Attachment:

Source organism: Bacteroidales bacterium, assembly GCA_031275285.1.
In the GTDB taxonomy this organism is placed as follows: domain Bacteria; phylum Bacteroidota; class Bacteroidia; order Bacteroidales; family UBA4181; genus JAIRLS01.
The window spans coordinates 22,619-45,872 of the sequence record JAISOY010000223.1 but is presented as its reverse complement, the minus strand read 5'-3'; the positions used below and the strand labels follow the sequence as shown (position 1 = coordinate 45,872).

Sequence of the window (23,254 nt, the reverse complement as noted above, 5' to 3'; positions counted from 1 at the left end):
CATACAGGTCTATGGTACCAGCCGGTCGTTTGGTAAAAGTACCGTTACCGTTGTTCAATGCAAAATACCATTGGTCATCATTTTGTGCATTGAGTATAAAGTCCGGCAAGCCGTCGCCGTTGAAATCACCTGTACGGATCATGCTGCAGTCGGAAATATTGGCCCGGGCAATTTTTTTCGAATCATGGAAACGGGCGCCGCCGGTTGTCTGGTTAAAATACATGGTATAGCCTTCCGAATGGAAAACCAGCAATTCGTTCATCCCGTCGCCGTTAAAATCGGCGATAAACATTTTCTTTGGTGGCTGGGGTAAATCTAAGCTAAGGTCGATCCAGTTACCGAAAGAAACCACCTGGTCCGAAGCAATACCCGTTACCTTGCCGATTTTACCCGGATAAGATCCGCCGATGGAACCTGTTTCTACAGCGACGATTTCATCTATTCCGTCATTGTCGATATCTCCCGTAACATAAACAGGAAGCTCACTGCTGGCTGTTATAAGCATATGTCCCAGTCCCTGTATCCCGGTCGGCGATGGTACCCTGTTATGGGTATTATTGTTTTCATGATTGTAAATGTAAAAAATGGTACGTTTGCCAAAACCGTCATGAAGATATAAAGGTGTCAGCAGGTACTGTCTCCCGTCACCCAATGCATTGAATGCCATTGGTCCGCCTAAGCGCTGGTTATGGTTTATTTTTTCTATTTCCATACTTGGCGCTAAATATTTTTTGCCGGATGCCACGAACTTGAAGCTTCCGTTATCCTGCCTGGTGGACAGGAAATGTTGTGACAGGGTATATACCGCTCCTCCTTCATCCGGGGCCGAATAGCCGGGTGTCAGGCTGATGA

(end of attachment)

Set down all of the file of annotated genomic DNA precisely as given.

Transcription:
Source organism: Bacteroidales bacterium, assembly GCA_031275285.1.
In the GTDB taxonomy this organism is placed as follows: domain Bacteria; phylum Bacteroidota; class Bacteroidia; order Bacteroidales; family UBA4181; genus JAIRLS01.
The window spans coordinates 22,619-45,872 of the sequence record JAISOY010000223.1 but is presented as its reverse complement, the minus strand read 5'-3'; the positions used below and the strand labels follow the sequence as shown (position 1 = coordinate 45,872).

Sequence of the window (23,254 nt, the reverse complement as noted above, 5' to 3'; positions counted from 1 at the left end):
CATACAGGTCTATGGTACCAGCCGGTCGTTTGGTAAAAGTACCGTTACCGTTGTTCAATGCAAAATACCATTGGTCATCATTTTGTGCATTGAGTATAAAGTCCGGCAAGCCGTCGCCGTTGAAATCACCTGTACGGATCATGCTGCAGTCGGAAATATTGGCCCGGGCAATTTTTTTCGAATCATGGAAACGGGCGCCGCCGGTTGTCTGGTTAAAATACATGGTATAGCCTTCCGAATGGAAAACCAGCAATTCGTTCATCCCGTCGCCGTTAAAATCGGCGATAAACATTTTCTTTGGTGGCTGGGGTAAATCTAAGCTAAGGTCGATCCAGTTACCGAAAGAAACCACCTGGTCCGAAGCAATACCCGTTACCTTGCCGATTTTACCCGGATAAGATCCGCCGATGGAACCTGTTTCTACAGCGACGATTTCATCTATTCCGTCATTGTCGATATCTCCCGTAACATAAACAGGAAGCTCACTGCTGGCTGTTATAAGCATATGTCCCAGTCCCTGTATCCCGGTCGGCGATGGTACCCTGTTATGGGTATTATTGTTTTCATGATTGTAAATGTAAAAAATGGTACGTTTGCCAAAACCGTCATGAAGATATAAAGGTGTCAGCAGGTACTGTCTCCCGTCACCCAATGCATTGAATGCCATTGGTCCGCCTAAGCGCTGGTTATGGTTTATTTTTTCTATTTCCATACTTGGCGCTAAATATTTTTTGCCGGATGCCACGAACTTGAAGCTTCCGTTATCCTGCCTGGTGGACAGGAAATGTTGTGACAGGGTATATACCGCTCCTCCTTCATCCGGGGCCGAATAGCCGGGTGTCAGGCTGATGA